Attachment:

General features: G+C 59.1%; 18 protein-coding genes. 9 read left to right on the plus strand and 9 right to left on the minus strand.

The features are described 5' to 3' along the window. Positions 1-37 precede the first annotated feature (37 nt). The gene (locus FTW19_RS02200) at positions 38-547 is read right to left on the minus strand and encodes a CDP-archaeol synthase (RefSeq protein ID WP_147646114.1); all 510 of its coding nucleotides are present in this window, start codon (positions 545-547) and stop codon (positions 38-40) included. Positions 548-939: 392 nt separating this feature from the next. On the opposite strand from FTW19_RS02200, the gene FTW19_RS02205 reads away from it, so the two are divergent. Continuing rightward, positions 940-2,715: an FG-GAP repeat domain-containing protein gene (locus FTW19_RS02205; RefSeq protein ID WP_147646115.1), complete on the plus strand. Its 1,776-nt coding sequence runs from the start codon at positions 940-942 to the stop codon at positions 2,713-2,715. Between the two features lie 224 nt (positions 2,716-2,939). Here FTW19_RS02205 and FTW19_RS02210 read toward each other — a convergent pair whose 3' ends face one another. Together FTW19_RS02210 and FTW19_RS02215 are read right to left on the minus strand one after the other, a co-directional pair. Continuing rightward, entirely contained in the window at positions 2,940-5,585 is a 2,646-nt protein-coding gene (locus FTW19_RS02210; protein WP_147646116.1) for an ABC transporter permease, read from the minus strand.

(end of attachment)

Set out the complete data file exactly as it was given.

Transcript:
General features: G+C 59.1%; 18 protein-coding genes. 9 read left to right on the plus strand and 9 right to left on the minus strand.

The features are described 5' to 3' along the window. Positions 1-37 precede the first annotated feature (37 nt). The gene (locus FTW19_RS02200) at positions 38-547 is read right to left on the minus strand and encodes a CDP-archaeol synthase (RefSeq protein ID WP_147646114.1); all 510 of its coding nucleotides are present in this window, start codon (positions 545-547) and stop codon (positions 38-40) included. Positions 548-939: 392 nt separating this feature from the next. On the opposite strand from FTW19_RS02200, the gene FTW19_RS02205 reads away from it, so the two are divergent. Continuing rightward, positions 940-2,715: an FG-GAP repeat domain-containing protein gene (locus FTW19_RS02205; RefSeq protein ID WP_147646115.1), complete on the plus strand. Its 1,776-nt coding sequence runs from the start codon at positions 940-942 to the stop codon at positions 2,713-2,715. Between the two features lie 224 nt (positions 2,716-2,939). Here FTW19_RS02205 and FTW19_RS02210 read toward each other — a convergent pair whose 3' ends face one another. Together FTW19_RS02210 and FTW19_RS02215 are read right to left on the minus strand one after the other, a co-directional pair. Continuing rightward, entirely contained in the window at positions 2,940-5,585 is a 2,646-nt protein-coding gene (locus FTW19_RS02210; protein WP_147646116.1) for an ABC transporter permease, read from the minus strand.